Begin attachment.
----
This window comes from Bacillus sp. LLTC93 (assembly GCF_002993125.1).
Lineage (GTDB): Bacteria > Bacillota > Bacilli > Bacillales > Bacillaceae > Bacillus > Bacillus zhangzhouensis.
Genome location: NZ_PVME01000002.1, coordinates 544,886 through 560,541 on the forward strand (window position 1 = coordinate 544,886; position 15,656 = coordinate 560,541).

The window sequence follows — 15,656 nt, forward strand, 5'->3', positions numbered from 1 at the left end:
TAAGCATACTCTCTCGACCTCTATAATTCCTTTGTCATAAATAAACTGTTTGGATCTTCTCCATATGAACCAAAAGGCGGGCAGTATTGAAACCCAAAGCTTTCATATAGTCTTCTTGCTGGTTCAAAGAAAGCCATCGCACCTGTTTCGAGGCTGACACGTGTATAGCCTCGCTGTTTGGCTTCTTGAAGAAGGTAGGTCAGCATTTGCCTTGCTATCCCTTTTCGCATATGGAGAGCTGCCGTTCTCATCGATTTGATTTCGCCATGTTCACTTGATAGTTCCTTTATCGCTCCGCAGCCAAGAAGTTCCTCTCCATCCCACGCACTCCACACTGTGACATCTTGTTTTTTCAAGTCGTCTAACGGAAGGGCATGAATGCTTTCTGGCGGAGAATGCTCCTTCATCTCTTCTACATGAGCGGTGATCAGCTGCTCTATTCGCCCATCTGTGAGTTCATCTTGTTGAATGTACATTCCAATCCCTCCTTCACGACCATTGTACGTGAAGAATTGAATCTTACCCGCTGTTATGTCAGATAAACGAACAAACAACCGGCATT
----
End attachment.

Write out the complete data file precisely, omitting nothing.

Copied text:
This window comes from Bacillus sp. LLTC93 (assembly GCF_002993125.1).
Lineage (GTDB): Bacteria > Bacillota > Bacilli > Bacillales > Bacillaceae > Bacillus > Bacillus zhangzhouensis.
Genome location: NZ_PVME01000002.1, coordinates 544,886 through 560,541 on the forward strand (window position 1 = coordinate 544,886; position 15,656 = coordinate 560,541).

The window sequence follows — 15,656 nt, forward strand, 5'->3', positions numbered from 1 at the left end:
TAAGCATACTCTCTCGACCTCTATAATTCCTTTGTCATAAATAAACTGTTTGGATCTTCTCCATATGAACCAAAAGGCGGGCAGTATTGAAACCCAAAGCTTTCATATAGTCTTCTTGCTGGTTCAAAGAAAGCCATCGCACCTGTTTCGAGGCTGACACGTGTATAGCCTCGCTGTTTGGCTTCTTGAAGAAGGTAGGTCAGCATTTGCCTTGCTATCCCTTTTCGCATATGGAGAGCTGCCGTTCTCATCGATTTGATTTCGCCATGTTCACTTGATAGTTCCTTTATCGCTCCGCAGCCAAGAAGTTCCTCTCCATCCCACGCACTCCACACTGTGACATCTTGTTTTTTCAAGTCGTCTAACGGAAGGGCATGAATGCTTTCTGGCGGAGAATGCTCCTTCATCTCTTCTACATGAGCGGTGATCAGCTGCTCTATTCGCCCATCTGTGAGTTCATCTTGTTGAATGTACATTCCAATCCCTCCTTCACGACCATTGTACGTGAAGAATTGAATCTTACCCGCTGTTATGTCAGATAAACGAACAAACAACCGGCATT